Anti-government protesters block bridges and roads in Serbia

Anti-government protesters block bridges and roads in Serbia

Belgrade – Skirmishes erupted on Saturday in Serbia between police and anti-government protesters who blocked roads and bridges in the Balkan country in protest against new laws they say favor foreign investors who are destroying the environment.

On Saturday, hundreds of people appeared simultaneously in the capital Belgrade, the northern city of Novi Sad and other locations to block bridges and main roads for an hour in what organizers described as a warning blockade. They pledged more protests if the property forfeiture laws and referendum were not withdrawn.

Police prevented protesters from reaching the bridges, which led to clashes with police helicopters hovering overhead. The protesters then marched around the venue while they managed to stop traffic at a major bridge in Belgrade and on various central streets.

Organizers said a number of people were arrested. Police had previously warned that any closure of the bridges was illegal.


A number of environmental groups and civil society organizations are angry that the authorities have lowered the referendum threshold and allowed rapid expropriation of private property if it is considered in the public interest. Activists argue that this will pave the way for foreign companies to circumvent popular discontent over projects such as Rio Tinto’s bid to launch a lithium mine in western Serbia.

Serbian authorities have rejected the accusations, saying the new laws are necessary because of the infrastructure projects. The country’s autocratic president, Aleksandar Vucic, has said that a referendum will be held on the Rio Tinto mine.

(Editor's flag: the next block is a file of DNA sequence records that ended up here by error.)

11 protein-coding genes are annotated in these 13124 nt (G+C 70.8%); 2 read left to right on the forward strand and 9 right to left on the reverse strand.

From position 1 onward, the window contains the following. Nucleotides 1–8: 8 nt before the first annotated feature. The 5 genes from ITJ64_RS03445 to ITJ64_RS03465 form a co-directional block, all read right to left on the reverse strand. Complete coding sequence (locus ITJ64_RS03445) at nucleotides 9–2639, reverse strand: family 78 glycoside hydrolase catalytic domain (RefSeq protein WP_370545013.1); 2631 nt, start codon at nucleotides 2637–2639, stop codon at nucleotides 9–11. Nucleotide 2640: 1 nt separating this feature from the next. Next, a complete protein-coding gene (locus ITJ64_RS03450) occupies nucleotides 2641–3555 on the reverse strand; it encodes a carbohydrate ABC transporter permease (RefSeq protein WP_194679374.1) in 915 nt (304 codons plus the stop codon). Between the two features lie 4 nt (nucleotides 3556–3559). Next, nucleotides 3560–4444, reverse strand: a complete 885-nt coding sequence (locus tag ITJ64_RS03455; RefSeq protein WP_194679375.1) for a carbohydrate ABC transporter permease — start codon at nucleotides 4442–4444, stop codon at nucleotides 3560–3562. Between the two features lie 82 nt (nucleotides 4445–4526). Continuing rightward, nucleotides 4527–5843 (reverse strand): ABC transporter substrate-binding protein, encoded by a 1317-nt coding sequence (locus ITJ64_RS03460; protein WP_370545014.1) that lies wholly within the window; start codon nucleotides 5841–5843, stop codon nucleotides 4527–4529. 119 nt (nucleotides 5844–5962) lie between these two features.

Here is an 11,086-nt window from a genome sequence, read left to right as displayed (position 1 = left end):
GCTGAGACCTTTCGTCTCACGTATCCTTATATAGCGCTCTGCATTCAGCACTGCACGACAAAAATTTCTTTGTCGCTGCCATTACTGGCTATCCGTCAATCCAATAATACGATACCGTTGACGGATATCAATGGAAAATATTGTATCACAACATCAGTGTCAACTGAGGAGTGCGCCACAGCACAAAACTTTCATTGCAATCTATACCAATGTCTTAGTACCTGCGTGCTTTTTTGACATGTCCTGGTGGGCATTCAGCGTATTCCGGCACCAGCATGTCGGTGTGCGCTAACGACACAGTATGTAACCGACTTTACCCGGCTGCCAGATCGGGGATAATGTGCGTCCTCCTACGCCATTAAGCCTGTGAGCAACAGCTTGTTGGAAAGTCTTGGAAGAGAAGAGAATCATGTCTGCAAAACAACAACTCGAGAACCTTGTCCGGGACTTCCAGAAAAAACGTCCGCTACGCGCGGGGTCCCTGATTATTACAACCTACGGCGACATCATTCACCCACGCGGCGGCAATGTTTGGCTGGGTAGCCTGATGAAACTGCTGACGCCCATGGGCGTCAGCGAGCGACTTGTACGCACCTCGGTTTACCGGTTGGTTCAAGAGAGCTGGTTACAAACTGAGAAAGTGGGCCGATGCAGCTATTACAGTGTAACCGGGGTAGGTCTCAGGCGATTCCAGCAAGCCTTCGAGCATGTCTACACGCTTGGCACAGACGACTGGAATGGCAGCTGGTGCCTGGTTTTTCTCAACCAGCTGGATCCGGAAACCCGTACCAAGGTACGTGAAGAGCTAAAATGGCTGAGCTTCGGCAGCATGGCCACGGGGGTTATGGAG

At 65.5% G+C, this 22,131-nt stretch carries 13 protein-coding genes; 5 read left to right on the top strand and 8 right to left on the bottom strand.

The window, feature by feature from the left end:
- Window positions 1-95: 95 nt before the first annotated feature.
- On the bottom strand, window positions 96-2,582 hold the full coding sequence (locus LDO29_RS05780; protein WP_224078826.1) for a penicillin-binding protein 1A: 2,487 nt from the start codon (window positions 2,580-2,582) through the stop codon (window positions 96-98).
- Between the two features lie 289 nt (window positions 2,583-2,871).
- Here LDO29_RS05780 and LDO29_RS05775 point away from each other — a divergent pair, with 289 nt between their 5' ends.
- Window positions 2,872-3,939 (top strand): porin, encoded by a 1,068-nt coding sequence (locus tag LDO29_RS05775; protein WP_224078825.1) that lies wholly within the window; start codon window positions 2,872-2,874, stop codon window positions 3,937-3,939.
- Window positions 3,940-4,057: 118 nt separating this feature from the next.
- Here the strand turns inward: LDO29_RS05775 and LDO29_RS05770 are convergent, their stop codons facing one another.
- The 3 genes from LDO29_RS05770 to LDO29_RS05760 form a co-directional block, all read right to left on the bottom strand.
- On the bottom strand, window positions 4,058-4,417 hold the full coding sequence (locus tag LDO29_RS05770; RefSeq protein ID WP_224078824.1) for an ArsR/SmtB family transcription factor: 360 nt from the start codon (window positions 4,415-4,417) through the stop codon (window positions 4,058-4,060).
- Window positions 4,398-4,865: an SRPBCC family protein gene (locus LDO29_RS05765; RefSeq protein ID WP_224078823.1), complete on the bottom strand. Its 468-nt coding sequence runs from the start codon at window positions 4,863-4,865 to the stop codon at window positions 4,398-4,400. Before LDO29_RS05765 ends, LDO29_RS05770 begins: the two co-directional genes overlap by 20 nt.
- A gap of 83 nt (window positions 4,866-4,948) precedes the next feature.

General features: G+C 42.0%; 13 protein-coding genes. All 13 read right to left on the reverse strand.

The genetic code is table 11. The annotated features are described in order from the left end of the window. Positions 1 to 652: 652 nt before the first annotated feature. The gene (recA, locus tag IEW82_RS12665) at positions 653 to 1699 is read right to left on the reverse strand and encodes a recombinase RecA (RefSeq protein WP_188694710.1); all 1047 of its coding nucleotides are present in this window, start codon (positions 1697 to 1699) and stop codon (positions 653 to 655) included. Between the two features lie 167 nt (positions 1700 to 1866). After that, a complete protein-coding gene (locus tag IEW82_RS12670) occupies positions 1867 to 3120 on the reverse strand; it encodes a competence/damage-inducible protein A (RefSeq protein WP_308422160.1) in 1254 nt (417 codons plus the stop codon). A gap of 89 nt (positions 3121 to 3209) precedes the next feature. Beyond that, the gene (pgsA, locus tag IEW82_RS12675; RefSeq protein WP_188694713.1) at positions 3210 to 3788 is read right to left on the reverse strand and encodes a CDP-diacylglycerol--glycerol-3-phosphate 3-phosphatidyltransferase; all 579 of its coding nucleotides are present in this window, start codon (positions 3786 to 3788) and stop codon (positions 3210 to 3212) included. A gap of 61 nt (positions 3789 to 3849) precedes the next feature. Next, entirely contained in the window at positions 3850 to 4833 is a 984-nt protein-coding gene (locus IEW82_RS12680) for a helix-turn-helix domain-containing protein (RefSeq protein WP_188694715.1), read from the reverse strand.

Environmental issues have recently attracted public attention with local activists accusing the populist government of allowing nature to be destroyed for profit. Experts have warned that a planned lithium mine in western Serbia will destroy farmland and pollute water.


After decades of neglect, Serbia faced major environmental problems such as air and water pollution, poor waste management and other issues. Serbia is a candidate country to join the European Union, but so far not much has been achieved in terms of improving the country’s environmental situation.

Demonstrators blew whistles on Saturday during the siege and chanted “We will not abandon Serbia.” Huge columns of cars and other vehicles formed in several locations where protesters only allowed emergency services to pass.

The protest coincided with a congress of Vucic’s populist Serbian Progressive Party where thousands of Vucic’s supporters were taken to the capital for the rally designed as a show of support for his policies.

Although he officially sought EU membership, Vucic refused to align the country’s foreign policies with the 27-nation bloc and instead cemented the Balkan nation’s alliance with Russia and China.

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